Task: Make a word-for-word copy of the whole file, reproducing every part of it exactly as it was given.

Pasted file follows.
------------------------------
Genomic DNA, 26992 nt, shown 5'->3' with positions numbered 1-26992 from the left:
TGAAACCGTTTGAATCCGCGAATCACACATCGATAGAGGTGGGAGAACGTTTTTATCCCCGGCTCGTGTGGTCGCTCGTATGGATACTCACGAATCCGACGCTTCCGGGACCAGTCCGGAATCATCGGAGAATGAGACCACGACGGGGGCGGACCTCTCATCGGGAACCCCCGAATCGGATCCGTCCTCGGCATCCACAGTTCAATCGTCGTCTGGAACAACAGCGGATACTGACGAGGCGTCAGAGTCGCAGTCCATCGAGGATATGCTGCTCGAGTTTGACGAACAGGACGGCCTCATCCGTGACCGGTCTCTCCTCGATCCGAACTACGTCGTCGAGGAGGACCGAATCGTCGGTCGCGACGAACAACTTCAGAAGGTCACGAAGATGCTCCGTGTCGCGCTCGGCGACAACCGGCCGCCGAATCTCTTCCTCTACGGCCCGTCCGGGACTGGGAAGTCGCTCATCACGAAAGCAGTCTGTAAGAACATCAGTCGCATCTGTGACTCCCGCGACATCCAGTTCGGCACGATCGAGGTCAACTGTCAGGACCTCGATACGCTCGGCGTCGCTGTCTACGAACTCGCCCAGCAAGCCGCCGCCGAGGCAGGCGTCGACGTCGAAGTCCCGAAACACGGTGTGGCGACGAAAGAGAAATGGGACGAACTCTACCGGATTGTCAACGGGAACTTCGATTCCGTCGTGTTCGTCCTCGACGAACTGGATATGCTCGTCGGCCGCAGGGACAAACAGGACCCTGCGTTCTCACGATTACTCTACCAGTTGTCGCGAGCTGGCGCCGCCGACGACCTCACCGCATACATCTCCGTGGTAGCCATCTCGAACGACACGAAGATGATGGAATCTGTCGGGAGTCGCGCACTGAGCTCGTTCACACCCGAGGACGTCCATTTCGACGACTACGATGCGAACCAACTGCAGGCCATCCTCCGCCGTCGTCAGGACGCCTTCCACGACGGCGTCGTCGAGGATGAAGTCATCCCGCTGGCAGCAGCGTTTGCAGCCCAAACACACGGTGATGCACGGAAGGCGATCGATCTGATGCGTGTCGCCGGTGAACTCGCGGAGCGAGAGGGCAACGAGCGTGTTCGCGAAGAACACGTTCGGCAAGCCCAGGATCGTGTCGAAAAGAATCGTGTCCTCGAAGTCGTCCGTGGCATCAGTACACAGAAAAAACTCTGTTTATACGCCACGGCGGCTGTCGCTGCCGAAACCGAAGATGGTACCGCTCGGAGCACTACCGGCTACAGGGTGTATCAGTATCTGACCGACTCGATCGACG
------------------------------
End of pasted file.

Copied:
Genomic DNA, 26992 nt, shown 5'->3' with positions numbered 1-26992 from the left:
TGAAACCGTTTGAATCCGCGAATCACACATCGATAGAGGTGGGAGAACGTTTTTATCCCCGGCTCGTGTGGTCGCTCGTATGGATACTCACGAATCCGACGCTTCCGGGACCAGTCCGGAATCATCGGAGAATGAGACCACGACGGGGGCGGACCTCTCATCGGGAACCCCCGAATCGGATCCGTCCTCGGCATCCACAGTTCAATCGTCGTCTGGAACAACAGCGGATACTGACGAGGCGTCAGAGTCGCAGTCCATCGAGGATATGCTGCTCGAGTTTGACGAACAGGACGGCCTCATCCGTGACCGGTCTCTCCTCGATCCGAACTACGTCGTCGAGGAGGACCGAATCGTCGGTCGCGACGAACAACTTCAGAAGGTCACGAAGATGCTCCGTGTCGCGCTCGGCGACAACCGGCCGCCGAATCTCTTCCTCTACGGCCCGTCCGGGACTGGGAAGTCGCTCATCACGAAAGCAGTCTGTAAGAACATCAGTCGCATCTGTGACTCCCGCGACATCCAGTTCGGCACGATCGAGGTCAACTGTCAGGACCTCGATACGCTCGGCGTCGCTGTCTACGAACTCGCCCAGCAAGCCGCCGCCGAGGCAGGCGTCGACGTCGAAGTCCCGAAACACGGTGTGGCGACGAAAGAGAAATGGGACGAACTCTACCGGATTGTCAACGGGAACTTCGATTCCGTCGTGTTCGTCCTCGACGAACTGGATATGCTCGTCGGCCGCAGGGACAAACAGGACCCTGCGTTCTCACGATTACTCTACCAGTTGTCGCGAGCTGGCGCCGCCGACGACCTCACCGCATACATCTCCGTGGTAGCCATCTCGAACGACACGAAGATGATGGAATCTGTCGGGAGTCGCGCACTGAGCTCGTTCACACCCGAGGACGTCCATTTCGACGACTACGATGCGAACCAACTGCAGGCCATCCTCCGCCGTCGTCAGGACGCCTTCCACGACGGCGTCGTCGAGGATGAAGTCATCCCGCTGGCAGCAGCGTTTGCAGCCCAAACACACGGTGATGCACGGAAGGCGATCGATCTGATGCGTGTCGCCGGTGAACTCGCGGAGCGAGAGGGCAACGAGCGTGTTCGCGAAGAACACGTTCGGCAAGCCCAGGATCGTGTCGAAAAGAATCGTGTCCTCGAAGTCGTCCGTGGCATCAGTACACAGAAAAAACTCTGTTTATACGCCACGGCGGCTGTCGCTGCCGAAACCGAAGATGGTACCGCTCGGAGCACTACCGGCTACAGGGTGTATCAGTATCTGACCGACTCGATCGACG